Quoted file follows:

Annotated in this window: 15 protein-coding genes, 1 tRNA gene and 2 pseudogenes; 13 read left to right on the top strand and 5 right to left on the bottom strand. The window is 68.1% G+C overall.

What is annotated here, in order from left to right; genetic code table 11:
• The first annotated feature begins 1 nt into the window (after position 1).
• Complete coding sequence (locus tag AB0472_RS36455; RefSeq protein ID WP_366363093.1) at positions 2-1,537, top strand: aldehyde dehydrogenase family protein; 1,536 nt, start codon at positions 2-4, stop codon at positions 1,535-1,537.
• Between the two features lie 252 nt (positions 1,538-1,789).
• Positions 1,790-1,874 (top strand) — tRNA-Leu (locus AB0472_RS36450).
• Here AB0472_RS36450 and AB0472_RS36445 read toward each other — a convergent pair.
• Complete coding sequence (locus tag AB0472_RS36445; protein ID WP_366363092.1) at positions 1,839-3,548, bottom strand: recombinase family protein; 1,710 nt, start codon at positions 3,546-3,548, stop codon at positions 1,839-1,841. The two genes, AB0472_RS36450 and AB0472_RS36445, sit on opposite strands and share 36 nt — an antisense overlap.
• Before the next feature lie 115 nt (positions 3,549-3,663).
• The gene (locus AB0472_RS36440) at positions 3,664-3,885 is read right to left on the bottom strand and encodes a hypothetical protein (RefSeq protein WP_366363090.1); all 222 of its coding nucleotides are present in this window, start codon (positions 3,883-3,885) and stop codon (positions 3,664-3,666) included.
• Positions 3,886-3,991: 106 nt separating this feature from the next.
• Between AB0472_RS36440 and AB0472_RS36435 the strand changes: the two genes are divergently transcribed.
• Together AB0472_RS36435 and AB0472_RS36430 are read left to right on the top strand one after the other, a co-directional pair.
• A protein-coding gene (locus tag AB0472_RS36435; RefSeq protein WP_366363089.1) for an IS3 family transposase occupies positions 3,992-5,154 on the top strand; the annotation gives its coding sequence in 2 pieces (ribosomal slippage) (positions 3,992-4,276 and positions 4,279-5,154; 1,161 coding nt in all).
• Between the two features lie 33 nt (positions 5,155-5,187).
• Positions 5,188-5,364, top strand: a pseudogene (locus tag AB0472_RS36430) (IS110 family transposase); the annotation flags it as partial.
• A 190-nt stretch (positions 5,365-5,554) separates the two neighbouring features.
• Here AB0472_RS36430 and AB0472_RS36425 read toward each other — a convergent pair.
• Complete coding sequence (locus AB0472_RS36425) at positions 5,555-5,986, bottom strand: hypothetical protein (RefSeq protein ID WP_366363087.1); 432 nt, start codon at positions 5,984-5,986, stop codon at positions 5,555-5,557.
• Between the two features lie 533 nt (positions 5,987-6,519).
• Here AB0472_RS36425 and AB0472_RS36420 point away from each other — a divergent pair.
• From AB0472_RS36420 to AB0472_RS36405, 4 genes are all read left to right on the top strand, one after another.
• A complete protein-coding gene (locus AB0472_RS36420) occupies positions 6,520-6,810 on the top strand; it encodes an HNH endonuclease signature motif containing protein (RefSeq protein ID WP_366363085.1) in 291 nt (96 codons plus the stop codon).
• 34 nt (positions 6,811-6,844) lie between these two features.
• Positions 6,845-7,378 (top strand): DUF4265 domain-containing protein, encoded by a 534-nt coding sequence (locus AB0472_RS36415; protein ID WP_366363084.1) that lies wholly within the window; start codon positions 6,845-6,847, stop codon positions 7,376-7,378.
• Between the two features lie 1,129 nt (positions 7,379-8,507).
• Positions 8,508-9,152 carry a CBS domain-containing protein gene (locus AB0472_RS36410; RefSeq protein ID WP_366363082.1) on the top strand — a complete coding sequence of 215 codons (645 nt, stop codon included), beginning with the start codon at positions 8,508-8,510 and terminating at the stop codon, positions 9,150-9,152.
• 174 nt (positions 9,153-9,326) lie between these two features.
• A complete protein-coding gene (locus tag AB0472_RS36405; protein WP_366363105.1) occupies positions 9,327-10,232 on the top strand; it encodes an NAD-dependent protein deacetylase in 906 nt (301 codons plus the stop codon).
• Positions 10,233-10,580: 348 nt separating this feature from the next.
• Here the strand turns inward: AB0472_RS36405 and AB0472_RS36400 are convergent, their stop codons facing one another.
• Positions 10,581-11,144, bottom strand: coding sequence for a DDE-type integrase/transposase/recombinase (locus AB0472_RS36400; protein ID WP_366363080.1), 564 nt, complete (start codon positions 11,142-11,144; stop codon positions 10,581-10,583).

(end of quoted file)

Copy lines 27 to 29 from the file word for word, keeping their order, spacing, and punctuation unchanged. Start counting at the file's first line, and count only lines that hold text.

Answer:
• Positions 8,508-9,152 carry a CBS domain-containing protein gene (locus AB0472_RS36410; RefSeq protein ID WP_366363082.1) on the top strand — a complete coding sequence of 215 codons (645 nt, stop codon included), beginning with the start codon at positions 8,508-8,510 and terminating at the stop codon, positions 9,150-9,152.
• 174 nt (positions 9,153-9,326) lie between these two features.
• A complete protein-coding gene (locus tag AB0472_RS36405; protein WP_366363105.1) occupies positions 9,327-10,232 on the top strand; it encodes an NAD-dependent protein deacetylase in 906 nt (301 codons plus the stop codon).